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In 1994 Rukiya Dillahunt, Bill Fletcher, Jr., Bill Gallegos, Karega Hart, Ed Hunt, Jamala Rogers, Juliet Ucelli, Bob Peterson, Meizhu Lui were guest editors of the editorial collective of Forward Motion, the journal of Freedom Road Socialist Organization.[2]

In 1996 Elly Leary, Bob Peterson, Meizhu Lui, Rukiya Dillahunt, Bill Fletcher, Jr., Bill Gallegos, Karega Hart, Ed Hunt, Scott Kurashige, Jamala Rogers were contributing editors to Forward Motion, the journal of Freedom Road Socialist Organization.[3]

CBTU

Karega Hart, was in 1996, a member of the Northern California chapter of Coalition of Black Trade Unionists. [4]

Committees of Correspondence

At the Committees of Correspondence conference, Berkeley California, July 17-19, 1992, Karega Hart was a candidate[5]for the CoC National Coordinating Committee-from Oakland, unionist and anti police brutality activist.

"Perspectives for Democracy and Socialism in the 90s"

The Conference on Perspectives for Democracy and Socialism in the 90s was the Committees of Correspondence's first national conference held in Berkeley, California July 17-19, 1992.[6]

Workshops that were held at the conference on Saturday, July 18 included:[7]

Multiracial Left How can we build a multi-racial, multi-national left movement? A critical question for the survival and effectiveness of the left.

Black Radical Congress

In March 1998 “Endorsers of the Call” to found a Black Radical Congress included Karega Hart, Labor Activist & Instructor, Oakland, CA[8].

In 2000 Karega Hart was the San Franciso/Oakland Bay Area contact for Black Radical Congress[9].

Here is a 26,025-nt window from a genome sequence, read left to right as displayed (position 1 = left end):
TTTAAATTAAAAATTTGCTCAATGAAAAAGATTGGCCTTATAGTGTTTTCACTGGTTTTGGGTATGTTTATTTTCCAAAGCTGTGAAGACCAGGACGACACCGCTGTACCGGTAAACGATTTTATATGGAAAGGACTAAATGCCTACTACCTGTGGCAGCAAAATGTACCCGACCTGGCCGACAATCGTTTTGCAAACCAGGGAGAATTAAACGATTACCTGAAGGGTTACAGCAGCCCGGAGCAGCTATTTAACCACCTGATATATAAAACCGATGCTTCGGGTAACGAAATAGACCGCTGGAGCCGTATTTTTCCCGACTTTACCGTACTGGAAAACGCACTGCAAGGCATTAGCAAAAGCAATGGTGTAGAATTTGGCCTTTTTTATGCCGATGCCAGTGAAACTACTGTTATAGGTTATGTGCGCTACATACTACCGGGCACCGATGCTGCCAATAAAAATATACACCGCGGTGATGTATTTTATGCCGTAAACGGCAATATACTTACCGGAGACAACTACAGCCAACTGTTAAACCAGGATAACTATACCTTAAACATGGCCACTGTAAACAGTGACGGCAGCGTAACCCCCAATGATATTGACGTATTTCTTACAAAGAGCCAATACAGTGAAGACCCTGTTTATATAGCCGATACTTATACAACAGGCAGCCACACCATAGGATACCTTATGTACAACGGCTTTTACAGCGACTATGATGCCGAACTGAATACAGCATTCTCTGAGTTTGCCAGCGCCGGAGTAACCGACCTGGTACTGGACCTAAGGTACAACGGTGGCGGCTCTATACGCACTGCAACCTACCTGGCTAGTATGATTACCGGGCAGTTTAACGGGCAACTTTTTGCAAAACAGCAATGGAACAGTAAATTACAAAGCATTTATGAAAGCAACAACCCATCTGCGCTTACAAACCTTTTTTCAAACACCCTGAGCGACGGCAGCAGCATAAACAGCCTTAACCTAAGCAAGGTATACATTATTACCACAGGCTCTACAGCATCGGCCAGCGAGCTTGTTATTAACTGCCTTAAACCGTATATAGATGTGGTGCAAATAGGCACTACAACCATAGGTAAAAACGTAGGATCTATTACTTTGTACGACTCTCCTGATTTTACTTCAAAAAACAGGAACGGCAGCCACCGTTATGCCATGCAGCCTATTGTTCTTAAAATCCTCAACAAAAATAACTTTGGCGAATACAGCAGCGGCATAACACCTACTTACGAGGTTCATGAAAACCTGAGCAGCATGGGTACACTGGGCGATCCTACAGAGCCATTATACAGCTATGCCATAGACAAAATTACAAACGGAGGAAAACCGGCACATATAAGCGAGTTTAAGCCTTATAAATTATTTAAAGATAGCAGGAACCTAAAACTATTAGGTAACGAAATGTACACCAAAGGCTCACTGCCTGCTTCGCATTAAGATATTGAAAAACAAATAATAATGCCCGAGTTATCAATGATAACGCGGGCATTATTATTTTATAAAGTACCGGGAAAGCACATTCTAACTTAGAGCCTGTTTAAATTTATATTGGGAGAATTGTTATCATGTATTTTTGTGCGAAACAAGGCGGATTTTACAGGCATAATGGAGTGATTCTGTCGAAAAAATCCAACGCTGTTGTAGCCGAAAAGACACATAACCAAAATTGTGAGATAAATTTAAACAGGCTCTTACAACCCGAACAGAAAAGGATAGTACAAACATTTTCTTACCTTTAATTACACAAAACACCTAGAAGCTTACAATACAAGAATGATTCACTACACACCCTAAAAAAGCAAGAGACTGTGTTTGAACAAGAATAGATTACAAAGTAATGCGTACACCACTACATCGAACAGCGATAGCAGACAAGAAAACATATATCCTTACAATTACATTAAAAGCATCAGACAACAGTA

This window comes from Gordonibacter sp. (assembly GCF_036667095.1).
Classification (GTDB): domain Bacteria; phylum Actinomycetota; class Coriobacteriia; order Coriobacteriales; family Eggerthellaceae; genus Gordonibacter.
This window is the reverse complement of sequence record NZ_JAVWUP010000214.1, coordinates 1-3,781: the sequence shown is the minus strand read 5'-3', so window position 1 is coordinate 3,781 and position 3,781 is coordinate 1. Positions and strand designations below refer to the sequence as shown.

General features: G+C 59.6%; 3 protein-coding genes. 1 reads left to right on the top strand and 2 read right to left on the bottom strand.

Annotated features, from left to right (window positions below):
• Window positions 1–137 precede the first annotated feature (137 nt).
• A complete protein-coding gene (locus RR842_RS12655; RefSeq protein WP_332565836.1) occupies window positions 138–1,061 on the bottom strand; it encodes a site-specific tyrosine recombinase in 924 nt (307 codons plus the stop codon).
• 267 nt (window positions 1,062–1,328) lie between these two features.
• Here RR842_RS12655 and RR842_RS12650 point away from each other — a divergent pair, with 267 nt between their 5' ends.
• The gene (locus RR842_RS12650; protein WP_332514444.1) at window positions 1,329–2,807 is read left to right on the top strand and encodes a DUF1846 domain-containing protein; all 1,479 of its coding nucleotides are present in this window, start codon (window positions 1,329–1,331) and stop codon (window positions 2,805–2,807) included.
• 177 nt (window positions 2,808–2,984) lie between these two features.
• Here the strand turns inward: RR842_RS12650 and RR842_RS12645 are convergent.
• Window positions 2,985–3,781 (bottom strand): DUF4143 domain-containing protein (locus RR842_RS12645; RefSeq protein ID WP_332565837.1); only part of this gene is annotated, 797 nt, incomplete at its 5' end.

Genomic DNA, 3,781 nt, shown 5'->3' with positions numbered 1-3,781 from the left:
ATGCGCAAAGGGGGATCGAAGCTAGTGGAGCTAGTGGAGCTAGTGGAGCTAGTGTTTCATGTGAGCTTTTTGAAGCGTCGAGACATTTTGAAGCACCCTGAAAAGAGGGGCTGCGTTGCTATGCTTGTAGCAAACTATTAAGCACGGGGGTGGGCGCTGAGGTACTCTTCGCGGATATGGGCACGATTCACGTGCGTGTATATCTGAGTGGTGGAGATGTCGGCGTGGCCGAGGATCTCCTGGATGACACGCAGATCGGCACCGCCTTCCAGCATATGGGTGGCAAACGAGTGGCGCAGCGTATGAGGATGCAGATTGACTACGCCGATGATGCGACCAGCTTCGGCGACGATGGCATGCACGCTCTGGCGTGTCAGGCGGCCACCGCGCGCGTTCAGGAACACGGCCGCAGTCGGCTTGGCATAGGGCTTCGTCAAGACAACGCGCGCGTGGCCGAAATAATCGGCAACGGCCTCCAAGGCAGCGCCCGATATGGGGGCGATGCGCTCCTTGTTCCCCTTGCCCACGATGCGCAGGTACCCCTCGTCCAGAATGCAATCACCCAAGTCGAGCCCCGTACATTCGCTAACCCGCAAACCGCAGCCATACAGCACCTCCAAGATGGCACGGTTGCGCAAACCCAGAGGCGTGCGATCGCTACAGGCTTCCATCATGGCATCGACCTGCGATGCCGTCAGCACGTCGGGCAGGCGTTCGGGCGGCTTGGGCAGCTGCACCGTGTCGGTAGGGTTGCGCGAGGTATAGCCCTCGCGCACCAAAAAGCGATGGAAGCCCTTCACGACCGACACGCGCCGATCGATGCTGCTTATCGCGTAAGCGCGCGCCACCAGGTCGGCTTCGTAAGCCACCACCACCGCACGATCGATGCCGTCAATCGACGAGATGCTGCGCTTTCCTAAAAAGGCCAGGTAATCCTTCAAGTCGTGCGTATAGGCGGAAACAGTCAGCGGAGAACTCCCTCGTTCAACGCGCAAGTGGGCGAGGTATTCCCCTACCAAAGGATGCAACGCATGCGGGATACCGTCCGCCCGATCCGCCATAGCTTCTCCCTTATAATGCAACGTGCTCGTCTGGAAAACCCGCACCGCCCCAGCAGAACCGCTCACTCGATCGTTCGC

“Forging a Black Liberation Agenda for the 21st Century”

10th Anniversary Meeting of the Black Radical Congress, “Forging a Black Liberation Agenda for the 21st Century” Black Radical Congress, June 20-22, 2008, St. Louis, Missouri.

Endorsers for the Congress included Karega Hart SEIU.[10]

Endorsed Communist Party fund raiser

Peoples Weekly World, September 11, 1999

In September 1999, President ATU co-sponsored a Communist Party USA fund raising event in Berkeley. Rep. Barbara Lee co-sponsored the same event. [11]

Center for Political Education

In 1999, a panel discussion entitled "Where are White Activists in the Fight Against Racism?" was composed of speakers Harmony Goldberg, SOUL; who spoke on the Mumia Abu-Jamal Campaign; Jo Hirschman of Police Watch who spoke on Police Brutality; and Adam Gold, of C-Beyond who spoke on organizing in the suburbs.

These talks were facilitated by Ilana Berger, of POWER who gave a talk entitled "The Early Marxist View on Housing: How Relevant is it Today?" at this meeting. The talks were sponsored by the Committees of Correspondence for Democracy and Socialism linked organization, the Center for Political Education.[12]

Freedom Road

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Before his death in 2015 Karega Hart was an active nd long time member of the Freedom Road Socialist Organization.

References

  1. [1]
  2. {Forward Motion 58,Summer 1994]
  3. {Forward Motion Winter 1996/97]
  4. [Forward Motion]], Spring 1996]
  5. CoC official ballot paper
  6. Conference program
  7. Proceedings of the Committees of Correspondence Conference: Perspectives for Democracy and Socialism in the '90s booklet, printed by CoC in NY, Sept. 1992 (Price: $4)
  8. http://www.hartford-hwp.com/archives/45a/524.html
  9. BRC Today Vol 1,Issue 4 p 11
  10. Info Exchange, 10th Anniversary Meeting of the Black Radical Congress, June 20-22, 2008
  11. Peoples Weekly World, September 11, 1999
  12. Center for Political Education website: Past Classes (1998 - 2007)